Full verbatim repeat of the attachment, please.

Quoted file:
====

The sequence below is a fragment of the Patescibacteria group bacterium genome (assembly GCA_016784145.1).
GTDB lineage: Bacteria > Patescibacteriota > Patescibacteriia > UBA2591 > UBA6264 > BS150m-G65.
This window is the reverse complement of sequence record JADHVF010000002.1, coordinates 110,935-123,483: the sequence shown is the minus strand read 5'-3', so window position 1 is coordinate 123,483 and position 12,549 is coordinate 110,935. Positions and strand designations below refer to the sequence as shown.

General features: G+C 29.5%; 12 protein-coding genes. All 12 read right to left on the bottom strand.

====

The sequence below is a fragment of the Patescibacteria group bacterium genome (assembly GCA_016784145.1).
GTDB lineage: Bacteria > Patescibacteriota > Patescibacteriia > UBA2591 > UBA6264 > BS150m-G65.
This window is the reverse complement of sequence record JADHVF010000002.1, coordinates 110,935-123,483: the sequence shown is the minus strand read 5'-3', so window position 1 is coordinate 123,483 and position 12,549 is coordinate 110,935. Positions and strand designations below refer to the sequence as shown.

General features: G+C 29.5%; 12 protein-coding genes. All 12 read right to left on the bottom strand.